Monday, May 30, 2016

#Breakoutedu #mtbos30

Over Mother's Day weekend, I wrote my own Breakoutedu.  If you haven't heard about breakoutedu, you can learn more at breakoutedu.com

I loved the creative process.  I blogged about it here.  I won't lie.  It is a ton of work.  It is for my accelerated Algebra 2 classes which is a mix of sophomores and juniors.  It was a review of the entire course - systems of equations, absolute value, desmos, polynomial graphing, trig graphing, solving trig.  I think it paid off though.  I did it in my period 3 class on Friday, during lunch blog in 90 degree weather and had the students engaged for 45 minutes!  I will do it again with my period 6 class on Tuesday and I can't wait.

Here are a few things I noticed.  In both classes, I happened to have an even amount of boys and girls so that is how I split the class.  I made two big groups of tables for them to work at.  They liked the room set up this way.


I tried to build up to it all week, but just mentioning "On Friday, we will do a breakout."  "What is a breakout?" Me: "You will find out on Friday."  So, then were anticipating something different.

I only gave them minimal directions to get started.  I reminded them that I did put a lot of time and money into designing it and please don't break my boxes or locks.  And, please don't sabotage it for the other team.  Normally, Breakout is everyone trying to work together to breakout of one box, but I thought 24 kids was too many, so I did two teams of 12 which was the perfect number.  Also key to Breakout is the time is 45 minutes.  They have their own timer on youtube with the logo, timer, and some classical-ish type music.  I explained that Breakout came from the idea of Escape Rooms but we were going to try to breakout of the box by undoing 5 locks. Each group had 2 boxes - one with one lock and the other with 4 locks.  I had a padlock with a key, a 3 number lock, a directional lock (up, down, right, left type), a 5 letter/number lock, and a 3 letter lock. 

I gave each team one big envelope that had 3 envelopes and 3 clues in it and they got to work.  The box with the one lock on it has some important things inside it they will need to be able to complete the other clues.  It was supposed to be the easiest clue and I knew both teams were in trouble when they were getting it quickly enough.  The boys were in in about 11 minutes and the girls about 18 minutes.  The teams were monitoring the other team for their progress so that was an added part of competition.

I did have two boys who were absent for the math test prior to this, so they decided to use their time to study.  So, out of the 12 boys, about 4 didn't really participate. The other two were mostly just watching and commenting, but not really doing much.  The girls team was involved the entire team.  They would try something and if they got stuck, they past it off to somebody else.  I did notice some of the quieter girls taking the lead because they are competitive.  It was great to see this side of them.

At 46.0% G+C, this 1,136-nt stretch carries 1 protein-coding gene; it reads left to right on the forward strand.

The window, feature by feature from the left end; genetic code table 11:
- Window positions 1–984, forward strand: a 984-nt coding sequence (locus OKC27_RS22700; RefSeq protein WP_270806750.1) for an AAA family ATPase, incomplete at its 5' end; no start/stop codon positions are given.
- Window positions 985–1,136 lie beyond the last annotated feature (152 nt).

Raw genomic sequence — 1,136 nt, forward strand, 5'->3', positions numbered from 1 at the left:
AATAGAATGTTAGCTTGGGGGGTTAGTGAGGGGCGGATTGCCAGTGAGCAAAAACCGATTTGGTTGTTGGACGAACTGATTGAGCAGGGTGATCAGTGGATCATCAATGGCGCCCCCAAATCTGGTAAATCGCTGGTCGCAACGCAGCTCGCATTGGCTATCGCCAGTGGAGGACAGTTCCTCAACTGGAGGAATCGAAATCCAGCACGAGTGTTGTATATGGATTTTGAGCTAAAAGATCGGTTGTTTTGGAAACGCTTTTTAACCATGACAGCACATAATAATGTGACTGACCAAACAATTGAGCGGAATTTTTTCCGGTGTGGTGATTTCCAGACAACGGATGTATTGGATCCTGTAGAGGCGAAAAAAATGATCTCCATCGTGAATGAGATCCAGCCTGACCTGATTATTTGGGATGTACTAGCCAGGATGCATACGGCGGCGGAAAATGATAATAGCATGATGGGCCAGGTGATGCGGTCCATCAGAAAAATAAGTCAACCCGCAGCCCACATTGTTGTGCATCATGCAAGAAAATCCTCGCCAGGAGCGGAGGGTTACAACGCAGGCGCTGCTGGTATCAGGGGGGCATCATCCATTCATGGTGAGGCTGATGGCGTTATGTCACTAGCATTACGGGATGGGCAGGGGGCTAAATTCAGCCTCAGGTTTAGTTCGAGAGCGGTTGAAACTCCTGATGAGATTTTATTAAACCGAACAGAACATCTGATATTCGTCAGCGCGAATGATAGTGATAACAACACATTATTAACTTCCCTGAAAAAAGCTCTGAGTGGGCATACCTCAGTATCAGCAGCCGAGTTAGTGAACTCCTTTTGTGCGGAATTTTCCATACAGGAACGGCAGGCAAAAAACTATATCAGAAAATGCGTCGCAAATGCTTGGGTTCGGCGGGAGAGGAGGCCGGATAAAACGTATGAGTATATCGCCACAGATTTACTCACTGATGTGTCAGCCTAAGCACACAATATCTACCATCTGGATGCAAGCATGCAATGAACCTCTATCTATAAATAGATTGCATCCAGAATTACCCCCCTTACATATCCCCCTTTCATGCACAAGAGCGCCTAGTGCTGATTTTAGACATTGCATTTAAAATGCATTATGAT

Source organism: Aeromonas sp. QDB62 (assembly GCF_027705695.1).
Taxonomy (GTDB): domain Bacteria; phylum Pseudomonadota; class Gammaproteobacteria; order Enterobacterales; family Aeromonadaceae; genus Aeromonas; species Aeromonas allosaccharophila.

The girls got the next lock off and pulled into the lead.  In the end, neither group broke out.  Other teachers have done some in our school and no one broke out either.  I was really hopeful.  We had this class during block period, which is 60 minutes, then break for lunch, then come back to class for 20 minutes. When their 45 minutes were up and they didn't breakout, they asked if they could keep working.  I said of course, so the girls hung in there.  A few of the boys continued but most were hungry for lunch at this point.  When I came back from lunch, the girls were still working hard, persevering.  The boys were done.  They didn't want to continue.  They were watching the girls to see if they could get their last lock off (the girls had 1 lock left, the boys had 2).

Literally, at the bell, there was a huge cheer and the girls brokeout!  Yeah!  They got the surprise inside but they needed to clean up.  I didn't get a chance to take a group picture.  The boys were circling like seagulls trying to get one of their treats but I told them no.  The girls persevered and their work paid off.

Here are the boys and girls working:  I did like how they were up and moving in order to work together and figure things out.  Be sure to view the videos below:




I love hearing them all discuss math and I love that you can hear the music in the background of the boys' video.




And, this one.




Thanks for reading.  Stayed tuned tomorrow when I blog about the responses to my Breakout google doc survey on the activity.....To Be Continued....

2 comments:

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  2. Hello! This post was recommended for The Best of the Math Teacher Blogs 2016: a collection of people's favorite blog posts of the year. We would like to publish an edited volume of the posts at the end of the year and use the money raised toward a scholarship for TMC. Please let us know by responding via http://goo.gl/forms/LLURZ4GOsQ whether or not you grant us permission to include your post. Thank you, Tina and Lani.

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